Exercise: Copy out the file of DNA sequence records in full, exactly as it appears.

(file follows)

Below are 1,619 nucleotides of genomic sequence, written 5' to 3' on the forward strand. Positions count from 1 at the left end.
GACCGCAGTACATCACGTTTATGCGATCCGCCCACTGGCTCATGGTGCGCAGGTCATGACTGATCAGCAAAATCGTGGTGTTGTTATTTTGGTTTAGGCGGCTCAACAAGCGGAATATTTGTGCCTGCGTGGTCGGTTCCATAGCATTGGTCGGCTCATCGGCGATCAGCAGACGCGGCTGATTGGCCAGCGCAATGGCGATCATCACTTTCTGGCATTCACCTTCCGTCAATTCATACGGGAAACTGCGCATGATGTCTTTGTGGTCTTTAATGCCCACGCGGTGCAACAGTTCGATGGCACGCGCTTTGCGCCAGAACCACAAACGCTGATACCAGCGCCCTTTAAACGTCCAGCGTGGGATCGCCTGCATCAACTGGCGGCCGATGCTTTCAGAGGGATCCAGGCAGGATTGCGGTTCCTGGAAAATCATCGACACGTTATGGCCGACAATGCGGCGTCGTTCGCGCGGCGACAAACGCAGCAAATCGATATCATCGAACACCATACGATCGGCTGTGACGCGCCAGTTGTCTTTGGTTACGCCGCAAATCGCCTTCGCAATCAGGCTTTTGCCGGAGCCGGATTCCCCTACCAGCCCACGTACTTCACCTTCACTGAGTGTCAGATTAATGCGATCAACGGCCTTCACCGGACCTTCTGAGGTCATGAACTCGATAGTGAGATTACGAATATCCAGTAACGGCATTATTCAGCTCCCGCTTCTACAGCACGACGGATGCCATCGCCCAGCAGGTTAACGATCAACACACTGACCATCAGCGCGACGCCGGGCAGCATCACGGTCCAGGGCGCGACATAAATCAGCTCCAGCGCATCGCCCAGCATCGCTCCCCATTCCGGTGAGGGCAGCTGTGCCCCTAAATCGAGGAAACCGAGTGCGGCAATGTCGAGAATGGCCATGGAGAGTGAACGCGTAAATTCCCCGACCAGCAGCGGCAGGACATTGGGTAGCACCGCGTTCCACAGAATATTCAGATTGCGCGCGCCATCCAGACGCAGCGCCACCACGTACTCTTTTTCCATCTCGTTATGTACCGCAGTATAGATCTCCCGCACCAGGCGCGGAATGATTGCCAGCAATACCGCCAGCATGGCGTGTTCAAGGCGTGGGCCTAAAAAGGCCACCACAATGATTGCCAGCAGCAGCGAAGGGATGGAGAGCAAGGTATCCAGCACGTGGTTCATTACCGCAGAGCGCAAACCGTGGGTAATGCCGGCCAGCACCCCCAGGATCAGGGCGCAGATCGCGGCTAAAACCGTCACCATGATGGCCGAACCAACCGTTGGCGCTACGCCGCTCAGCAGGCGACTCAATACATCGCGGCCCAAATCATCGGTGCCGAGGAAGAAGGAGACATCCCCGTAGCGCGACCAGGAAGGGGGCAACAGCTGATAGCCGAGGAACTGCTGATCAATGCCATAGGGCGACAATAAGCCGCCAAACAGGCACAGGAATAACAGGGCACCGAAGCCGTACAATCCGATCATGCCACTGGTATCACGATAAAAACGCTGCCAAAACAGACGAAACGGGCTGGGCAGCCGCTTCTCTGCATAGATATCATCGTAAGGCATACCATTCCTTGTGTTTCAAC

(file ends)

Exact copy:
Below are 1,619 nucleotides of genomic sequence, written 5' to 3' on the forward strand. Positions count from 1 at the left end.
GACCGCAGTACATCACGTTTATGCGATCCGCCCACTGGCTCATGGTGCGCAGGTCATGACTGATCAGCAAAATCGTGGTGTTGTTATTTTGGTTTAGGCGGCTCAACAAGCGGAATATTTGTGCCTGCGTGGTCGGTTCCATAGCATTGGTCGGCTCATCGGCGATCAGCAGACGCGGCTGATTGGCCAGCGCAATGGCGATCATCACTTTCTGGCATTCACCTTCCGTCAATTCATACGGGAAACTGCGCATGATGTCTTTGTGGTCTTTAATGCCCACGCGGTGCAACAGTTCGATGGCACGCGCTTTGCGCCAGAACCACAAACGCTGATACCAGCGCCCTTTAAACGTCCAGCGTGGGATCGCCTGCATCAACTGGCGGCCGATGCTTTCAGAGGGATCCAGGCAGGATTGCGGTTCCTGGAAAATCATCGACACGTTATGGCCGACAATGCGGCGTCGTTCGCGCGGCGACAAACGCAGCAAATCGATATCATCGAACACCATACGATCGGCTGTGACGCGCCAGTTGTCTTTGGTTACGCCGCAAATCGCCTTCGCAATCAGGCTTTTGCCGGAGCCGGATTCCCCTACCAGCCCACGTACTTCACCTTCACTGAGTGTCAGATTAATGCGATCAACGGCCTTCACCGGACCTTCTGAGGTCATGAACTCGATAGTGAGATTACGAATATCCAGTAACGGCATTATTCAGCTCCCGCTTCTACAGCACGACGGATGCCATCGCCCAGCAGGTTAACGATCAACACACTGACCATCAGCGCGACGCCGGGCAGCATCACGGTCCAGGGCGCGACATAAATCAGCTCCAGCGCATCGCCCAGCATCGCTCCCCATTCCGGTGAGGGCAGCTGTGCCCCTAAATCGAGGAAACCGAGTGCGGCAATGTCGAGAATGGCCATGGAGAGTGAACGCGTAAATTCCCCGACCAGCAGCGGCAGGACATTGGGTAGCACCGCGTTCCACAGAATATTCAGATTGCGCGCGCCATCCAGACGCAGCGCCACCACGTACTCTTTTTCCATCTCGTTATGTACCGCAGTATAGATCTCCCGCACCAGGCGCGGAATGATTGCCAGCAATACCGCCAGCATGGCGTGTTCAAGGCGTGGGCCTAAAAAGGCCACCACAATGATTGCCAGCAGCAGCGAAGGGATGGAGAGCAAGGTATCCAGCACGTGGTTCATTACCGCAGAGCGCAAACCGTGGGTAATGCCGGCCAGCACCCCCAGGATCAGGGCGCAGATCGCGGCTAAAACCGTCACCATGATGGCCGAACCAACCGTTGGCGCTACGCCGCTCAGCAGGCGACTCAATACATCGCGGCCCAAATCATCGGTGCCGAGGAAGAAGGAGACATCCCCGTAGCGCGACCAGGAAGGGGGCAACAGCTGATAGCCGAGGAACTGCTGATCAATGCCATAGGGCGACAATAAGCCGCCAAACAGGCACAGGAATAACAGGGCACCGAAGCCGTACAATCCGATCATGCCACTGGTATCACGATAAAAACGCTGCCAAAACAGACGAAACGGGCTGGGCAGCCGCTTCTCTGCATAGATATCATCGTAAGGCATACCATTCCTTGTGTTTCAAC